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Stephen Kotkin

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  • Stalin, Volume I: Paradoxes of Power, 1878-1928 | Stephen Kotkin

    Stalin, Volume I: Paradoxes of Power, 1878-1928

    • UNABRIDGED (38 hrs and 47 mins)
    • By Stephen Kotkin
    • Narrated By Paul Hecht
    Overall
    (179)
    Performance
    (158)
    Story
    (158)

    Volume One of Stalin begins and ends in January 1928 as Stalin boards a train bound for Siberia, about to embark upon the greatest gamble of his political life. He is now the ruler of the largest country in the world, but a poor and backward one, far behind the great capitalist countries in industrial and military power, encircled on all sides. In Siberia, Stalin conceives of the largest program of social reengineering ever attempted.

    IRP says: "Excellent Book But First Time Listener Beware"
  • Russia's Perpetual Geopolitics | Stephen Kotkin

    Russia's Perpetual Geopolitics

    • UNABRIDGED (26 mins)
    • By Stephen Kotkin
    • Narrated By Kevin Stillwell
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    For half a millennium, Russian foreign policy has been characterized by soaring ambitions that have exceeded the country’s capabilities. Beginning with the reign of Ivan the Terrible in the sixteenth century, Russia managed to expand at an average rate of 50 square miles per day for hundreds of years, eventually covering one-sixth of the earth’s landmass. By 1900, it was the world’s fourth or fifth-largest industrial power and the largest agricultural producer in Europe.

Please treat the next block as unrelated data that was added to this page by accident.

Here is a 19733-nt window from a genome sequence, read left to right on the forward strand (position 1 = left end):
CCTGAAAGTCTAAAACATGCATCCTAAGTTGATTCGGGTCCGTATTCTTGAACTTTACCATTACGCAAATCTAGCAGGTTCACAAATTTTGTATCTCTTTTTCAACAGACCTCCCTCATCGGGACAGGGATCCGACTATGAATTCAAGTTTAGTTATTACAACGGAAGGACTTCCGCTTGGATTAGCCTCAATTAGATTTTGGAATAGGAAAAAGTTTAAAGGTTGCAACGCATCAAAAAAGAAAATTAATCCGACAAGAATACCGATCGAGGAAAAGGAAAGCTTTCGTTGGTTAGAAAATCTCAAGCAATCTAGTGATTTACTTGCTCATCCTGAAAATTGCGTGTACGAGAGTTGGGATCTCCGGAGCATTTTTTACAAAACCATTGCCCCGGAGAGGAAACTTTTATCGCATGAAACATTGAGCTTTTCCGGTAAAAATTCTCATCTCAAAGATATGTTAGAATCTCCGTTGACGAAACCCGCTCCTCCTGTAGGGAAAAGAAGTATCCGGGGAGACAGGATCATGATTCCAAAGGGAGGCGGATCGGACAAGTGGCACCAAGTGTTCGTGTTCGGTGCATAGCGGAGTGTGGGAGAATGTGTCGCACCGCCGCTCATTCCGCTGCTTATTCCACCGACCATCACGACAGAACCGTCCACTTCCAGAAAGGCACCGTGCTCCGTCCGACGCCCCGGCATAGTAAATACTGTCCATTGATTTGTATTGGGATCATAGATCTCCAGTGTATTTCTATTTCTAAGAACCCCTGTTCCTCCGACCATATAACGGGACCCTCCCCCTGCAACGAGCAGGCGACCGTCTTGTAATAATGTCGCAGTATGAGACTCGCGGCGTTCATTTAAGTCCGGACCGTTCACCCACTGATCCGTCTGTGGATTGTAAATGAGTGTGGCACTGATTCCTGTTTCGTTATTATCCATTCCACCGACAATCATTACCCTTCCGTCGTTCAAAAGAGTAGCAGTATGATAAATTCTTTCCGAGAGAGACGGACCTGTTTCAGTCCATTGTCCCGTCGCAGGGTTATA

• The Resistible Rise of Vladimir Putin | Stephen Kotkin

    The Resistible Rise of Vladimir Putin

    • UNABRIDGED (55 mins)
    • By Stephen Kotkin
    • Narrated By Kevin Stillwell
    Overall
    (0)
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    How did 21st-century Russia end up, yet again, in personal rule? An advanced industrial country of 142 million people, it has no enduring political parties that organize and respond to voter preferences. The military is sprawling yet tame; the immense secret police are effectively in one man’s pocket. The hydrocarbon sector is a personal bank, and indeed much of the economy is increasingly treated as an individual fiefdom. Mass media move more or less in lockstep with the commands of the presidential administration.

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